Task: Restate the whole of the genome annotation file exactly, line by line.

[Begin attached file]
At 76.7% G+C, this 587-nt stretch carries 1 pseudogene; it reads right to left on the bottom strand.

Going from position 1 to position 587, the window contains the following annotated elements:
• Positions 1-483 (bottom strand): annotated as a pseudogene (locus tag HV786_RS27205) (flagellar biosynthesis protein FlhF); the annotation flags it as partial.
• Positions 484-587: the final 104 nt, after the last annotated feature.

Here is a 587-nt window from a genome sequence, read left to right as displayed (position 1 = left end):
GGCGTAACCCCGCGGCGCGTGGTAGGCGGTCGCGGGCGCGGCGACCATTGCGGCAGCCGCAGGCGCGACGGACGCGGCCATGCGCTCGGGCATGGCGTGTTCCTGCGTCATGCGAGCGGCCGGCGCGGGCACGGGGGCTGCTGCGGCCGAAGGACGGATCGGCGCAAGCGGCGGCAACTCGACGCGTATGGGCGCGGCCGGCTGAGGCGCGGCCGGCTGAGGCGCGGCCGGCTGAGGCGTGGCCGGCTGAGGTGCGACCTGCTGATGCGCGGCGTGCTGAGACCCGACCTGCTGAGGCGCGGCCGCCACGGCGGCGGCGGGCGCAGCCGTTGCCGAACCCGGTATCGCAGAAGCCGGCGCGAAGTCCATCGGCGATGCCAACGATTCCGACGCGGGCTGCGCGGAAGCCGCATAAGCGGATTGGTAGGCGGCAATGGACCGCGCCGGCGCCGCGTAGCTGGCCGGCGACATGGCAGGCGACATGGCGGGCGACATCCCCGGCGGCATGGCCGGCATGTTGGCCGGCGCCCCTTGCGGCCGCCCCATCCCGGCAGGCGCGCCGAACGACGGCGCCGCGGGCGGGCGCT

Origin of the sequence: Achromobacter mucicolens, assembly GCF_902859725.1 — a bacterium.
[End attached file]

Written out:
At 76.7% G+C, this 587-nt stretch carries 1 pseudogene; it reads right to left on the bottom strand.

Going from position 1 to position 587, the window contains the following annotated elements:
• Positions 1-483 (bottom strand): annotated as a pseudogene (locus tag HV786_RS27205) (flagellar biosynthesis protein FlhF); the annotation flags it as partial.
• Positions 484-587: the final 104 nt, after the last annotated feature.

Here is a 587-nt window from a genome sequence, read left to right as displayed (position 1 = left end):
GGCGTAACCCCGCGGCGCGTGGTAGGCGGTCGCGGGCGCGGCGACCATTGCGGCAGCCGCAGGCGCGACGGACGCGGCCATGCGCTCGGGCATGGCGTGTTCCTGCGTCATGCGAGCGGCCGGCGCGGGCACGGGGGCTGCTGCGGCCGAAGGACGGATCGGCGCAAGCGGCGGCAACTCGACGCGTATGGGCGCGGCCGGCTGAGGCGCGGCCGGCTGAGGCGCGGCCGGCTGAGGCGTGGCCGGCTGAGGTGCGACCTGCTGATGCGCGGCGTGCTGAGACCCGACCTGCTGAGGCGCGGCCGCCACGGCGGCGGCGGGCGCAGCCGTTGCCGAACCCGGTATCGCAGAAGCCGGCGCGAAGTCCATCGGCGATGCCAACGATTCCGACGCGGGCTGCGCGGAAGCCGCATAAGCGGATTGGTAGGCGGCAATGGACCGCGCCGGCGCCGCGTAGCTGGCCGGCGACATGGCAGGCGACATGGCGGGCGACATCCCCGGCGGCATGGCCGGCATGTTGGCCGGCGCCCCTTGCGGCCGCCCCATCCCGGCAGGCGCGCCGAACGACGGCGCCGCGGGCGGGCGCT

Origin of the sequence: Achromobacter mucicolens, assembly GCF_902859725.1 — a bacterium.